Incident Documentation

Video Activity
Join over 3 million cybersecurity professionals advancing their career
Sign up with
Required fields are marked with an *

Already have an account? Sign In »

52 minutes
Video Transcription
Hello. My name is David Visor and welcome to post Incident Response. Welcome back. Incident handling. It's in that handlers, everyone guards out, kind of like being a dog in front on and in some ways, that's what it is. But dealing with people and with
data and your equipment is we are going to be talking about documentation.
Ah, not a popular topic. Nobody likes paperwork on the same way, but
we live in a world where you can't escape. Um, I grew up in a world with a lot of paper pre digital age, a CZ you remember me mentioning earlier. I am going on. No, guys, I hear, um,
but documentation, whether it's not digitally, whether it's done on paper in a notebook ir a ver informed whenever is extremely important to the incident handling process, I am one of
the biggest ones is your plan your response plan. But there are tons of other plans out there
other ways to document things that were going on. You have a distant response. Forensic report. You could have a mountain where, uh, analysis report. You can have reports
from system admin is exchange and men's. You could have service now tickets and included as part of your report that you could see your building your documentation on coming out of law enforcement.
One of the big things that we learned was document document document. If it's not written down somewhere, then it technically did not happen.
Ah, and auditors are big on that, too. So I don't think that's just some stupid lone horse. That thing for an auditor of other times, if they can't see it on a piece of paper in front of them on the screen in front of them than to them, it was a non issue. It never happened. So when it comes to visit me as a witness, that response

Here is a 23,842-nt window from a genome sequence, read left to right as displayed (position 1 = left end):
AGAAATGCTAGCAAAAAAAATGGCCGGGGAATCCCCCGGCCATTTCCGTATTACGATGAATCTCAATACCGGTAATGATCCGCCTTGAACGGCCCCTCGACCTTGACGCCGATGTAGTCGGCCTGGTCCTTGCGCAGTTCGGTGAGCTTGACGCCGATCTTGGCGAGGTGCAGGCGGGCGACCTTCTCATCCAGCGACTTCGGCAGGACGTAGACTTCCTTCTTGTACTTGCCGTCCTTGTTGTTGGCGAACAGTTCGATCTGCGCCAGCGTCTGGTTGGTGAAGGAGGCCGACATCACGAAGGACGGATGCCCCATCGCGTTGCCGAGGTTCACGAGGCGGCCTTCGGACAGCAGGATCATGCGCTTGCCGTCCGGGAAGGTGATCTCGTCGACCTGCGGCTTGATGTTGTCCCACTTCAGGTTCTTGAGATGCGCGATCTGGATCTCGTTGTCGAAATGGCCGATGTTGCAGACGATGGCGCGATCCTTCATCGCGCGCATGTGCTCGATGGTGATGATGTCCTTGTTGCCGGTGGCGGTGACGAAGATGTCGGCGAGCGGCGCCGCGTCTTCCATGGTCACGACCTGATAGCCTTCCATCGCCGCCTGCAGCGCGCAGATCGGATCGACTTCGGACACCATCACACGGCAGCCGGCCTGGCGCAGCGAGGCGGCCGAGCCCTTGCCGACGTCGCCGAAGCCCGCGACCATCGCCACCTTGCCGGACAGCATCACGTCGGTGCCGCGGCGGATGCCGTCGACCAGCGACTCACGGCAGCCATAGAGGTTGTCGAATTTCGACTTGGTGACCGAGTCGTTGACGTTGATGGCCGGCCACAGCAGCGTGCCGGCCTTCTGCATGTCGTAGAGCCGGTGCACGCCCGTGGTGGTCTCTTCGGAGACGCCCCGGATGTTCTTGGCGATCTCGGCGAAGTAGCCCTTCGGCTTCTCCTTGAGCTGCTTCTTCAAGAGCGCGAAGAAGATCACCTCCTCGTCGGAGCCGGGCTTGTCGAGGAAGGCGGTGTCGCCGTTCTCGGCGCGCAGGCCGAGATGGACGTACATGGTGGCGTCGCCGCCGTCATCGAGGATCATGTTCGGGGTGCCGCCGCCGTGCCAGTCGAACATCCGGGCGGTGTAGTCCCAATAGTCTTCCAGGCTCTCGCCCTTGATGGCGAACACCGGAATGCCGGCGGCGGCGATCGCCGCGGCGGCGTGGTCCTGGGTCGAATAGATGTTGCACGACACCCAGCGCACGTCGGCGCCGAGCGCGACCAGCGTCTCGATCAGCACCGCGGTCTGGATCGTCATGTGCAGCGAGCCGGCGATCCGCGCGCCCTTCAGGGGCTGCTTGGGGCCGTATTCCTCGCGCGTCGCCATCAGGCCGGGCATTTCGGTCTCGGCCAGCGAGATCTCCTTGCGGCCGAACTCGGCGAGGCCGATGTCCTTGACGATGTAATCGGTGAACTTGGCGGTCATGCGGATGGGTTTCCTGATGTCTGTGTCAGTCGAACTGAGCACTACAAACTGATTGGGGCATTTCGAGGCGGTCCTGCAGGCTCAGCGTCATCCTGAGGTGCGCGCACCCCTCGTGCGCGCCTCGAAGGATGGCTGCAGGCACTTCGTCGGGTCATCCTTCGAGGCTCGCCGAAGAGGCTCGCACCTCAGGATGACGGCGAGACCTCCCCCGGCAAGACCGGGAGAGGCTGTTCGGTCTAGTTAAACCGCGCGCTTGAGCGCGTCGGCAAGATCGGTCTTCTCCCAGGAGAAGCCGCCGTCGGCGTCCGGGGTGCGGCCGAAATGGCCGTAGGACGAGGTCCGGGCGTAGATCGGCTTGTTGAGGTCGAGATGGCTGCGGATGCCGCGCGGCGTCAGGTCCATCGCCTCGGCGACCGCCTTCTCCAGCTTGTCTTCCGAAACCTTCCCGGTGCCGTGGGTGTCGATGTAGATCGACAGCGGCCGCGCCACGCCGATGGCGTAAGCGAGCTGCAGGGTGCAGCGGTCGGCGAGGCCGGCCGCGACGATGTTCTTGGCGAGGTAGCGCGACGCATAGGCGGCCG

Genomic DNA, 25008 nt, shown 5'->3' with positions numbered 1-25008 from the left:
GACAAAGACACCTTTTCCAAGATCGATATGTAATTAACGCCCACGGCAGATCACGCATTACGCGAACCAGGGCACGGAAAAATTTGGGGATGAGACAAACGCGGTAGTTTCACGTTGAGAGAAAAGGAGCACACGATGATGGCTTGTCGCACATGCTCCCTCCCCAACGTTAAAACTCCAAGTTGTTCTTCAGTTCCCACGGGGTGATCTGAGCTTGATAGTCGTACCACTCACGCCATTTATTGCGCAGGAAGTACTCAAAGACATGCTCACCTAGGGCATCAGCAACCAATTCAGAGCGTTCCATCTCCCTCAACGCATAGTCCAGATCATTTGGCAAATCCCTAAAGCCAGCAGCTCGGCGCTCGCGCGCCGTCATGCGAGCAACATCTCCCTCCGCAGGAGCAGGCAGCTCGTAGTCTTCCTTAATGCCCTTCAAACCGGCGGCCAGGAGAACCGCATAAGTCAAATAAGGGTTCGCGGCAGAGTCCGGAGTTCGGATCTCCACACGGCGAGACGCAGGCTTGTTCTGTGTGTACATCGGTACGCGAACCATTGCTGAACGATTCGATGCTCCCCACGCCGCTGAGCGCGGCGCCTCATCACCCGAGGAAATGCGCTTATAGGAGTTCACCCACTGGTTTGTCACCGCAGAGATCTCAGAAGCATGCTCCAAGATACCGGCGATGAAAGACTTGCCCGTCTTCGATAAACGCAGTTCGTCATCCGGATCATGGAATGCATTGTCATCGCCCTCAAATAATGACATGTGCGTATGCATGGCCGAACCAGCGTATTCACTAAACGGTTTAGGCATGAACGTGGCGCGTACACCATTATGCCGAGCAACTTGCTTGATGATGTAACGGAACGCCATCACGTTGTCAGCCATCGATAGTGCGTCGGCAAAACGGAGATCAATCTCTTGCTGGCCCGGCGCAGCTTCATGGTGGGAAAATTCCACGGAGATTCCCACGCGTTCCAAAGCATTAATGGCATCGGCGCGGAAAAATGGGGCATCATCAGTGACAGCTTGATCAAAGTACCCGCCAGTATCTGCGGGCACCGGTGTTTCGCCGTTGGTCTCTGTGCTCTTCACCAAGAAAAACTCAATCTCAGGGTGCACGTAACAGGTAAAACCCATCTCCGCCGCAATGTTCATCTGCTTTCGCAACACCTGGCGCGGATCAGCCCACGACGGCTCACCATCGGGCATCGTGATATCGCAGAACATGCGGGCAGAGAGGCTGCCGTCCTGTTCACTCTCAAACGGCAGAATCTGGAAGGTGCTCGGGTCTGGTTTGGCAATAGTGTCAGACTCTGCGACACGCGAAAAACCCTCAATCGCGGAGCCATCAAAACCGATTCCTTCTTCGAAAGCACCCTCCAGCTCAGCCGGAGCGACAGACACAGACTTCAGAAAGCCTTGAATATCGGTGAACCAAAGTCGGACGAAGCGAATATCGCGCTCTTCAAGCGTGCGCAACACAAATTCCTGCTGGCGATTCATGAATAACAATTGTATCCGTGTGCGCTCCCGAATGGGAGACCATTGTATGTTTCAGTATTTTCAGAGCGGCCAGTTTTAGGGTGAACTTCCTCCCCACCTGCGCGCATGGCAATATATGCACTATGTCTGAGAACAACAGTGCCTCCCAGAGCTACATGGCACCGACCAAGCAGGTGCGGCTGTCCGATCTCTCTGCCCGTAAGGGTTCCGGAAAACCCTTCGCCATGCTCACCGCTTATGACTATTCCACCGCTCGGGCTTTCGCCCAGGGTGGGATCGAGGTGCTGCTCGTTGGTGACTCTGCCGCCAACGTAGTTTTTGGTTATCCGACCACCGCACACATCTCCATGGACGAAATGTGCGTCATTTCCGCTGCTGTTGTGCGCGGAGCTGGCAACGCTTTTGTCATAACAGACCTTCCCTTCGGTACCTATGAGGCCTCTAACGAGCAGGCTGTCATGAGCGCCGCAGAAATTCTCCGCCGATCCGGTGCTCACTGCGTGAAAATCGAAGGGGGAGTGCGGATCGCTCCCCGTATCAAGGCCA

documentation is extremely important. When it comes to an incident, a breach, it's extremely important to follow your documentation. It's not time to go the way of a while. Last in just start shooting. In all their actions,
it's time to follow the
when the auditors will ask about that, inspectors will ask about that. They may very well sit down and look at your incident response documentation,
something that happened like during the incident. Let's say
then they're going to look back at your response plan and see if you actually follow it. If you didn't, you could very well contained by them because you failed, not aspect, not be on it. I have seen that happen in the real world. Some auditors
having particular about those kinds of things. So what we need to do is focus on documentation for a few minutes. Here together,
you have reports, processes, procedures. You have e mails
again. Not only new auditors check these things out, but civil liability could come into play as well. Um,
I've used examples from court testimony and things like that in some prior episode side of really one of 42 years of this kind of things. But I do need to stress it with you that this is important to remember.
E mails can be vital. Uh, one email sent from an incident response analyst to a system admin providing them of indicators compromised. To add to, say, an I. D. S or nine P s. And then during the follow up period, the after action
it's order that there's indicators compromise work at it.
the i. D. S. R I. P s. Well, then it becomes a, uh, battle of words system admin saying on that email the incident response analyst saying, I know I sent it to you. But the response analysts deleted, it has a record of it,
and things get uncomfortable very quickly.
Sue, if you're in the middle of an instant document document talking way, talk about the incident response plan on There are,
I want to say, hundreds, but it's probably not hundreds, but there's at these dozens of templates out there on the Internet that you could do searches for on, download on and utilize to draft your own. That they all want to warn you about here is that don't be that person.
The download's a template.
So after a company logo on and says, This is our incident response plan that you throw in the folder a binder. It was in your desk. And when the n. C. U A. Auditors come in and their asking clearances response plan, that's what you get up. It's ridiculous on its foolish,
but that's what I see many, many times out in the real world. That's how